Elaeocarpus hookerianus


Elaeocarpus: olive-seed
hookerianus: Named after Sir Joseph Dalton Hooker (born 1817) - a world famous botanist who travelled on the Antarctic expedition of 1839 under the command of Sir James Ross and wrote "Handbook of New Zealand Flora" published in 1864-67 describing many specimens sent to Kew by collectors. He died in 1911 and has a memorial stone at Westminster Abbey London.

Common Name(s)


Current Conservation Status

2012 - Not Threatened

Conservation status of New Zealand indigenous vascular plants, 2012
The conservation status of all known New Zealand vascular plant taxa at the rank of species and below were reassessed in 2012 using the New Zealand Threat Classification System (NZTCS). This report includes a statistical summary and brief notes on changes since 2009 and replaces all previous NZTCS lists for vascular plants. Authors: Peter J. de Lange, Jeremy R. Rolfe, Paul D. Champion, Shannel P. Courtney, Peter B. Heenan, John W. Barkla, Ewen K. Cameron, David A. Norton and Rodney A. Hitchmough. File size: 792KB

Previous Conservation Status

2009 - Not Threatened
2004 - Not Threatened


Elaeocarpus hookerianus Raoul



Brief Description

Small tree with distinct small narrow glossy olive-green and brown wavy leaves to 5cm long on zig zagging interlacing branches on juvenile plants that then develop much larger adult leaves 3-11cm long by 1-3cm wide on straight erect twigs. Flowers white, lacy, drooping, in small sprays. Fruit dark purple, oval.

Flora Category

Vascular - Native

NVS Species Code


The National Vegetation Survey (NVS) Databank is a physical archive and electronic databank containing records of over 94,000 vegetation survey plots - including data from over 19,000 permanent plots. NVS maintains a standard set of species code abbreviations that correspond to standard scientific plant names from the Ngä Tipu o Aotearoa - New Zealand Plants database.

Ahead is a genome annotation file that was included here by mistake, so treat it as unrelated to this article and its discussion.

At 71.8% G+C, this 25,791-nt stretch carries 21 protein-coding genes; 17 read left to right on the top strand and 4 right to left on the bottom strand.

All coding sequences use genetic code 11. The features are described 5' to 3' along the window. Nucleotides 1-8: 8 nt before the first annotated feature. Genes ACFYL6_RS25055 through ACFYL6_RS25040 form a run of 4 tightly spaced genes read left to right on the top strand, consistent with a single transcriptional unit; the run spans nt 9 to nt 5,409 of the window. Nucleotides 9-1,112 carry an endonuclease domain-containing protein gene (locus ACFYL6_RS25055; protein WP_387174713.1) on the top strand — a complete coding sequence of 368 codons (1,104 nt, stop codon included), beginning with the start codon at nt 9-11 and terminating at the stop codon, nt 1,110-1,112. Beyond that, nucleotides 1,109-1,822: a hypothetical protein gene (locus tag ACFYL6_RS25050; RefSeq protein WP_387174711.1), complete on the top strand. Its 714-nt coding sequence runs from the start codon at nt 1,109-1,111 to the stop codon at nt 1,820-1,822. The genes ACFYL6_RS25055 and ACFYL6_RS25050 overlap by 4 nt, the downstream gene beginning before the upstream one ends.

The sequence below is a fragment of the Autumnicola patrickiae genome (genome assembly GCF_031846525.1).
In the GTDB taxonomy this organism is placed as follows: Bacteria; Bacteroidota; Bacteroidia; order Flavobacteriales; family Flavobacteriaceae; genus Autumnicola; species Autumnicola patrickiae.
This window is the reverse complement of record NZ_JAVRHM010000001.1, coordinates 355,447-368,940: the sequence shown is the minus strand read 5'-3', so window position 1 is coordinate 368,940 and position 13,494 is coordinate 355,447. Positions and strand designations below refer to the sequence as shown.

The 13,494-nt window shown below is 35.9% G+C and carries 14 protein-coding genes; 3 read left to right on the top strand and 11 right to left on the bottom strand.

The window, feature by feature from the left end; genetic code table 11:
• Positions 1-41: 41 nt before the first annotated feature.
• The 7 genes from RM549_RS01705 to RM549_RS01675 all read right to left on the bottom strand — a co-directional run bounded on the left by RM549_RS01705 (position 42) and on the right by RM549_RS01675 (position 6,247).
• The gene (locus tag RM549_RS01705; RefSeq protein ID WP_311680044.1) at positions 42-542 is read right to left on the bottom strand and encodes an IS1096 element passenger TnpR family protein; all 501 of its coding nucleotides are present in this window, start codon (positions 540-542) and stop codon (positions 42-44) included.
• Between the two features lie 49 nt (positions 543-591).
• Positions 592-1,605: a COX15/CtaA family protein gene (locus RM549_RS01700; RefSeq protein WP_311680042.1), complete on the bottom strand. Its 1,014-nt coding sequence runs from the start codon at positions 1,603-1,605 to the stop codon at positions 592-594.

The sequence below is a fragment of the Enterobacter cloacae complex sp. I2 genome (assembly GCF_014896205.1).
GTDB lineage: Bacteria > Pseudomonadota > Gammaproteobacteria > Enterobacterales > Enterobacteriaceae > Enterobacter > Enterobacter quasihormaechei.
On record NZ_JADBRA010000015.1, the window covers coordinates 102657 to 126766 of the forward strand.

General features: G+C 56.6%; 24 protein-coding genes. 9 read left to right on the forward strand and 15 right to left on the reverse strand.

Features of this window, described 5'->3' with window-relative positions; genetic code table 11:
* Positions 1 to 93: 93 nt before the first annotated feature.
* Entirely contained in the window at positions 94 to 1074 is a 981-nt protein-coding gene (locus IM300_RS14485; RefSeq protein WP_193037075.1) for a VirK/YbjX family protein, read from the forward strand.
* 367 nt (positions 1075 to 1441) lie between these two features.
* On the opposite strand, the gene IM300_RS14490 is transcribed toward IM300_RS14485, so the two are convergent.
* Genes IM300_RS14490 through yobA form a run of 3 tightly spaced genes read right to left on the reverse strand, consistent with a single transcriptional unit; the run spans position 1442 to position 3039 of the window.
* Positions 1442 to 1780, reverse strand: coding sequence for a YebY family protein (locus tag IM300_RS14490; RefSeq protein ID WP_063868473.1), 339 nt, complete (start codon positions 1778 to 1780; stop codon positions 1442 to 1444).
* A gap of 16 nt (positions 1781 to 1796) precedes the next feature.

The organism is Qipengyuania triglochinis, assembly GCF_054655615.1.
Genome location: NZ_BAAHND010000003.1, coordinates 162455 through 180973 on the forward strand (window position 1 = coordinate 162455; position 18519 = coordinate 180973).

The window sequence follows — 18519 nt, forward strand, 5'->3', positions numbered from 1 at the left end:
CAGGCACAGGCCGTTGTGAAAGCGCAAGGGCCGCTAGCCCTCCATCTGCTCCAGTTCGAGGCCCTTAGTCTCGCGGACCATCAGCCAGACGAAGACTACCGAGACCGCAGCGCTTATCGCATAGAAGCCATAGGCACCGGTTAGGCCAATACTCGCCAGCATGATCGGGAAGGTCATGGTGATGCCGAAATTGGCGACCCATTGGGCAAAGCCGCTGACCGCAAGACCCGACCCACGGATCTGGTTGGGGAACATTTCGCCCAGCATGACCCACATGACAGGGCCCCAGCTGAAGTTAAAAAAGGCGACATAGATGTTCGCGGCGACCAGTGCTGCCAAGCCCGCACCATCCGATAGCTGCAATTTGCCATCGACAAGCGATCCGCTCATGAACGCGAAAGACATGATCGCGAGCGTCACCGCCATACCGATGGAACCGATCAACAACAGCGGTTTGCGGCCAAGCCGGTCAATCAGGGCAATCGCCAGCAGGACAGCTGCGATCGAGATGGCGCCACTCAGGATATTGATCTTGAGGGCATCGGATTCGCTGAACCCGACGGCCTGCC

Structural Class

Dicotyledonous Trees & Shrubs




Endemic. North, South and Stewart Islands - uncommon from Auckland north.


Common tree of lowland to montane forests.

Similar Taxa

The juvenile and sub adult form of this species is well marked, and could only be confused with the unrelated Pittosporum turneri. It can be distinguished from that by the branches being circular rather than hexagonal, and by the more diverse array of leaf shapes, and usually by the greater preponderance of linear-lanceolate, deeply lobed or serrated leaves. In its adult stage it is somewhat similar to hinau but has much smaller, uniformly darker coloured leaves, and smaller flowers and fruits.


October - January

Flower Colours



November - March (- June)

Propagation Technique

Easy from fresh fruit - though can be slow to germinate. Moderately easy in most soils, light and moisture regimes. Although it does best in a deep, moist, well mulched soil., it is rather hardy and once established is remarkably drought tolerant. Occasionally hybridises with hinau.


Not Threatened.

Chromosome No.

2n = 30

Endemic Taxon


Endemic Genus


Endemic Family


Life Cycle and Dispersal

Fleshy drupes are dispersed by frugivory (Thorsen et al., 2009).

Where To Buy

As with hinau, pokaka is a beautifully tree which should be more widely grown. The interlacing, divaricating juvenile to sub adult growth form is quite popular with modern landscape gardeners, as such pokaka is more often sold by commercial nurseries than hinau.


References and further reading

Thorsen, M. J.; Dickinson, K. J. M.; Seddon, P. J. 2009. Seed dispersal systems in the New Zealand flora. Perspectives in Plant Ecology, Evolution and Systematics 11: 285-309

This page last updated on 12 Sep 2014